Can a Hollywood animation icon make it in the harsh world of NYC reality? 1,386 words. Illustration by Thomas Warming
Mickey was awful tired. The snap of life was long gone. The heartbeats and thought-waves had died out when the drawing stopped. After that, animation was only a matter of machines, and money. Walt Disney, who wasn’t the nice man his conglomerate’s PR department sold to the world, was long dead, his severed head supposedly stuck in a San Fernando Valley deep-freeze. Minnie, the she-mouse Mickey was supposed to love, had turned into a block of black ice with long eyelashes and too much lipstick. Minnie had nothing to say anymore. She’d been clobbered by life or its simulation, stricken mute as Pluto, that distant animal star. Mickey knew how love felt, but he’d never been happy with what it really meant, to him.
He felt rootless, lifeless, old. Born from a bottle of India ink and a stolen idea, made to move by brushes with destiny, forced to express emotions not necessarily his own, he nonetheless felt the urge to return, somewhere. Back to the well of blackness, the life-blood that tasted like the end, which is where it all began, for him.
Mickey didn’t say goodbye to anyone at the Studio. Not a word to Huey, Dewey and Louie, or whatever Donald’s nephews were called. Not a word to his supposed friend, that buck-toothed monster from another species. He couldn’t even bring himself to say that stupid name.
He didn’t leave a note, he just left.
The pioneer of children’s entertainment gives the leaders of his legacy some adult advice. 1,075 words. Illustration by Mark Fearing.
When Walt Disney passed away on December 15, 1966, he left an artistic and commercial legacy that his successors are still mining. He also – according to persistent rumor – left behind a private film that was to be shown to his top executives exactly one year after he died. When the anniversary day arrived, they were led into “the sweat box,” the tiny airless room where animators used to screen their rough footage, and shown to assigned seats. The lights went down and Walt appeared on film. He spoke to each of them by name and told them exactly what they were to do for the next five years. When the film ended, the stunned men returned to their corner offices and the sole existing print they had just watched was destroyed — again, on Walt’s posthumous orders. Always known for meticulous, if not compulsive, planning, Walt had issued instructions for the completion of Walt Disney World in Florida, its expansion into European and Asian countries, and development details for WED Enterprises and RETLAW. He even cautioned against releasing the animated features too quickly on home video, a medium whose commercial debut was still nine years off but which his studio contracts had been predicting for decades.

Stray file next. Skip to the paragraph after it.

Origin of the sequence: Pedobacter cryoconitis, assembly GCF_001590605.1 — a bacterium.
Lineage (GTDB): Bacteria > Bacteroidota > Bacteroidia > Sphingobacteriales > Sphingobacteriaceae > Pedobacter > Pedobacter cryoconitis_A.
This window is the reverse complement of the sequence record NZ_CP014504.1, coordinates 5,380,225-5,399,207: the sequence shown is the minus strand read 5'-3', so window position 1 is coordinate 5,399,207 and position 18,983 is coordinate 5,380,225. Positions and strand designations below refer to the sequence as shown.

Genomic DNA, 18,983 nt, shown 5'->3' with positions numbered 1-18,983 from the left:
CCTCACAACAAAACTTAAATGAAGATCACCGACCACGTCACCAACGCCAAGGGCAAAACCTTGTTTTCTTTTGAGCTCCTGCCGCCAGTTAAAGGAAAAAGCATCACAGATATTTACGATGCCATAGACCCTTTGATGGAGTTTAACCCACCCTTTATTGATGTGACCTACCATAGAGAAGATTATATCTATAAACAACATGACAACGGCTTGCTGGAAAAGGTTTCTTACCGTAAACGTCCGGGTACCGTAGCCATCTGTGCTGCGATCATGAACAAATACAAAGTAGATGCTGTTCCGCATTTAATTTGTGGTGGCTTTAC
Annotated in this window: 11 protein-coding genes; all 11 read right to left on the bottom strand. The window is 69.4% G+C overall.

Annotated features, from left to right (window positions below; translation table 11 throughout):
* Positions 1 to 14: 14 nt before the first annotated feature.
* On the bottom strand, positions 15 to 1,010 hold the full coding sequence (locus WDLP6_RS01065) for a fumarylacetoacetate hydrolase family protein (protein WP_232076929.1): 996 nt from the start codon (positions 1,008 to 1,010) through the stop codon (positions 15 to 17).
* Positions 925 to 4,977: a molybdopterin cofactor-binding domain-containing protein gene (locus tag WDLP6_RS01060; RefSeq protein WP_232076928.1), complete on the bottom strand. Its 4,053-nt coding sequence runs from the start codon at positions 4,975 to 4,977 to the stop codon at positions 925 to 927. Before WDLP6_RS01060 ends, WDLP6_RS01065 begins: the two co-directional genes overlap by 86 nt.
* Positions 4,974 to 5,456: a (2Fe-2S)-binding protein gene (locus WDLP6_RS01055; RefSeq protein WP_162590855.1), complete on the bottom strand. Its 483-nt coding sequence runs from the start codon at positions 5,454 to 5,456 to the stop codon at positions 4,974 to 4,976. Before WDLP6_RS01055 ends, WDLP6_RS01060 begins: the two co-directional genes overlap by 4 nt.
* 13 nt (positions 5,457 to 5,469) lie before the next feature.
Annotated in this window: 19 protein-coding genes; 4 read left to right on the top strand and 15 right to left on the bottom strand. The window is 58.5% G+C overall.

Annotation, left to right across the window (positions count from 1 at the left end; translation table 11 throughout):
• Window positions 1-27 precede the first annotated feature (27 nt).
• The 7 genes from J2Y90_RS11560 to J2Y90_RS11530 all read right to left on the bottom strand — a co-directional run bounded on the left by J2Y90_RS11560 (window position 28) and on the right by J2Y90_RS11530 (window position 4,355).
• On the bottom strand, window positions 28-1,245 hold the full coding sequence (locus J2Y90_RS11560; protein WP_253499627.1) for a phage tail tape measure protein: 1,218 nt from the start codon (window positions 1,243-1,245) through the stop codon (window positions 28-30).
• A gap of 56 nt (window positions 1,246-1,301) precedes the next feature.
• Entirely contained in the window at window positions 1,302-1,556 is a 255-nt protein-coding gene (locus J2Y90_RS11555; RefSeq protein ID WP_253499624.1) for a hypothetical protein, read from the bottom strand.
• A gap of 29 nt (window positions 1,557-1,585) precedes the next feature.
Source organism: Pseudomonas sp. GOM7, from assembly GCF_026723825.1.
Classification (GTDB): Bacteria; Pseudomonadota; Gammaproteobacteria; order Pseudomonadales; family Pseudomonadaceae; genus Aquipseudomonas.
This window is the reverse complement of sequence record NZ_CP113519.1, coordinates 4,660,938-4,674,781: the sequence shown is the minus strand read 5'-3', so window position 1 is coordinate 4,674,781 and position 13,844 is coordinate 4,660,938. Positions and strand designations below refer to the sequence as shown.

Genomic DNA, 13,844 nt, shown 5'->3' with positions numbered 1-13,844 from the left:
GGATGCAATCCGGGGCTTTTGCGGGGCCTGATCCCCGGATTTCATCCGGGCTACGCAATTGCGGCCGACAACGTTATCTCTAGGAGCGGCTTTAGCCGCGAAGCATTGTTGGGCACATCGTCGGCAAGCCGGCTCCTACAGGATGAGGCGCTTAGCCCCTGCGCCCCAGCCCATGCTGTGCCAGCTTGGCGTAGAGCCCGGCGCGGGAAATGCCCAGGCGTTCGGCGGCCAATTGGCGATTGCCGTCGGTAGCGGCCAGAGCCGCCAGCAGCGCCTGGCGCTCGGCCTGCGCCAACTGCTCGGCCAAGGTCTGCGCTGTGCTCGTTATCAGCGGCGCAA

It was therefore an extraordinary moment when the transcript for this film was discovered between the pages of story conference notes for The Jungle Book, the picture Walt had been developing when he died. We present it here for the first time as a tribute to the man who built an empire upon a mouse:
Kids and adults say the darndest things at a focus group for a cartoon show. 2,630 words. Story and illustrations by Mark Fearing.
Kate DeMarca sat in a reasonably comfortable chair behind the glass in a darkened room watching eight and nine year olds file into a fake living room. She was working on her third latte. That isn’t a good way to keep calm but the interns, who seemed impossibly young and thin, will bring you anything you want during a focus group.
Focus Pocus was a faceless building buried amongst the strip malls in the Valley and it was already 95 degrees at 9 in the morning. Normally this wouldn’t be a big issue but for the fact that the air conditioning was on the fritz. So Kate, Stanley Demowitz and Leah Cause were starting to feel like they were in a sauna.
“It’s not just me, right? I mean, it’s hot in here, right?” Stanley said.